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Archive for January, 2014

Palliative Care Initiatives

In our efforts to improve the care of our patient population with serious and life-limiting illnesses, there are several ongoing palliative care initiatives within the ED. Please reach out to me if you have any questions or concerns about the following. My cell phone is 646-266-9281 and do not mind being called (during daytime hours) if issues arise concerning these patients. Email works great, too!

1. Intubation and central line procedure notes
There is now a “Goals of Care” component to these procedure notes. Please be honest when completing these. Sometimes there won’t be time to ask about advance directives (happened to me this week). That’s ok. Just check the answer that best applies.

“In patients with advanced disease, the potential harm of intubation and resuscitation may outweigh the benefit”
Prior wishes regarding intubation known?
Yes
Patient/surrogate unsure
Unable to ask
Did not ask
Prior wishes regarding attempt at resuscitation known?
Yes
Patient/surrogate unsure
Unable to ask
Did not ask

2. Admit order
There is now a question asking “Does patient qualify for palliative care?” with the following options available
End-stage HIV Dementia Bed-bound End-stage liver Stage IV cancer No

This is part of a palliative care “needs assessment” for the ED and hospital and will NOT actually affect your patient’s care, meaning the palliative care team will NOT be notified.

3. Direct ED to PCU admits
There are many patients who would benefit from going straight from the ED to the PCU. The palliative care department is in agreement that patients meeting the following criteria should be strongly considered for a direct admission to the PCU (sometimes under the care of VNS Hospice). In all cases, notify the palliative care team (917-632-6906). If you receive any resistance for cases meeting these criteria, PLEASE let me know.

Criteria for Direct ED to PCU admission

1. Patient with decision-making capacity and if not, surrogate decision maker easily identified

2. Patient groups
a. Actively dying patient (prognosis of hours to days)
-Goals: maximize comfort, not prolong dying process, DNR/DNI
-Unstable for transport outside the hospital to place like home with hospice, Haven, Calvary or NH with hospice

b. Advanced dementia ( BEDBOUND, TOTAL CARE, AT LEAST FAST stage 7C)
-hospitalization for FTT, dehydration, infection, fall PLUS an ACTIVE SYMPTOM
-Goals:
– maximize comfort ONLY; DNR/DNI
OR
– prioritize comfort but also desire time-limited trial of IVF or antibiotics, do NOT want to escalate care further if treatments unsuccessful, want to minimize burdensome interventions like lab draws, continued blood pressure monitoring, blood glucose fingersticks, etc…; DNR/DNI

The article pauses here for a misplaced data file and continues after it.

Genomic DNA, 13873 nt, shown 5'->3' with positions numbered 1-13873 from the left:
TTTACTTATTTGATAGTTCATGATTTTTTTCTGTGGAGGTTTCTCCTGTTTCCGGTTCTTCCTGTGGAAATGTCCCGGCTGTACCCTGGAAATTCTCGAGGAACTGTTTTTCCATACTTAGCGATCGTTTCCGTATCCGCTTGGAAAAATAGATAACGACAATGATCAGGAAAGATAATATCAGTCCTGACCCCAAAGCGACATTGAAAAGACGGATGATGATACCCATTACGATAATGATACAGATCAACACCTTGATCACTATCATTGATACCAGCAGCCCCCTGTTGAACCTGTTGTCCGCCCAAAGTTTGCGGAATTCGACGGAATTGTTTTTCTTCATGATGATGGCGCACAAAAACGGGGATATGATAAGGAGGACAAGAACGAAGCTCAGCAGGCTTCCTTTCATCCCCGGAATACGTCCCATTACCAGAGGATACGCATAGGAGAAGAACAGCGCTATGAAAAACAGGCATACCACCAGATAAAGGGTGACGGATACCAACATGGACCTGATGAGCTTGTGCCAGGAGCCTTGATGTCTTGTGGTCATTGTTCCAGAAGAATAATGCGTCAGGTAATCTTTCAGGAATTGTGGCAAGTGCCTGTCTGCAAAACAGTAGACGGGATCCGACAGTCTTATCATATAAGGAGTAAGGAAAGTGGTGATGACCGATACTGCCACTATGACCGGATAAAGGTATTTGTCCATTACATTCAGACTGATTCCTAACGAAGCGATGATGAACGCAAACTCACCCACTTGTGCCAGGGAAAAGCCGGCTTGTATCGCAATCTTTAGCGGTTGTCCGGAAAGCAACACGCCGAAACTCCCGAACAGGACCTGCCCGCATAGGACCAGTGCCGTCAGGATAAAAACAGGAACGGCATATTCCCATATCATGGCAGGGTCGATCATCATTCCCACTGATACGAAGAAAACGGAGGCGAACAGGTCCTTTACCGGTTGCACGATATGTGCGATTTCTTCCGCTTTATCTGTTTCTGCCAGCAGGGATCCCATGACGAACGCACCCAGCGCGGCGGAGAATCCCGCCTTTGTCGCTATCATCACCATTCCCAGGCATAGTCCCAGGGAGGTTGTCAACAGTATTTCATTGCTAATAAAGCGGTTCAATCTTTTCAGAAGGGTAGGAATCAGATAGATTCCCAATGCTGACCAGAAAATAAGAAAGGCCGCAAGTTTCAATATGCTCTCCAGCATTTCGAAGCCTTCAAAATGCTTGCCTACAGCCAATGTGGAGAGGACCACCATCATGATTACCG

Functional Assessment Staging (FAST)
Stages

1. No difficulties
2. Subjective forgetfulness
3. Decreased job functioning and organizational capacity
4. Difficulty with complex tasks, instrumental ADLs
5. Requires supervision with ADLs
6. Impaired ADLs, with incontinence
7. A. Ability to speak limited to six words
B. Ability to speak limited to single word
C. Loss of ambulation
D. Inability to sit
E. Inability to smile
F. Inability to hold head up

Thanks in advance your help with these tough cases!!!

Ashley

Written by phil

January 21st, 2014 at 3:00 pm

Posted in Palliative Care

Intracavitary Probe Cleaning

A reminder that we have a new, simplified workflow for cleaning the intracavitary (vaginal) probes on the ultrasound machines:

1. When you are finished using the probe, remove the condom cover and wipe the probe down with a paper towel and T-Spray II.

2. Tell the ED tech covering your zone:
A) The probe needs to be cleaned
AND
B) The patient it was used on (they need the patient info for their log book- very important)

3. The tech will then take the ENTIRE machine to the dirty utility room in East Zone so the probe can undergo high level disinfection. They will NO LONGER remove the probe from the machine. They will wipe down the entire machine while it is there. When the cleaning cycle is complete, the probe will be covered with a blue bag and the entire machine will be returned to its proper room.

The big change is the probes will not be removed from the machines. No more lost probes, no more tackle boxes.

Again, the corollary to this protocol is NO ONE should EVER remove the probes from the machines. That is the main reason why they get lost or break.

Thanks, and please contact me with questions or issues.

Bret

Written by phil

January 21st, 2014 at 2:56 pm

Posted in Ultrasound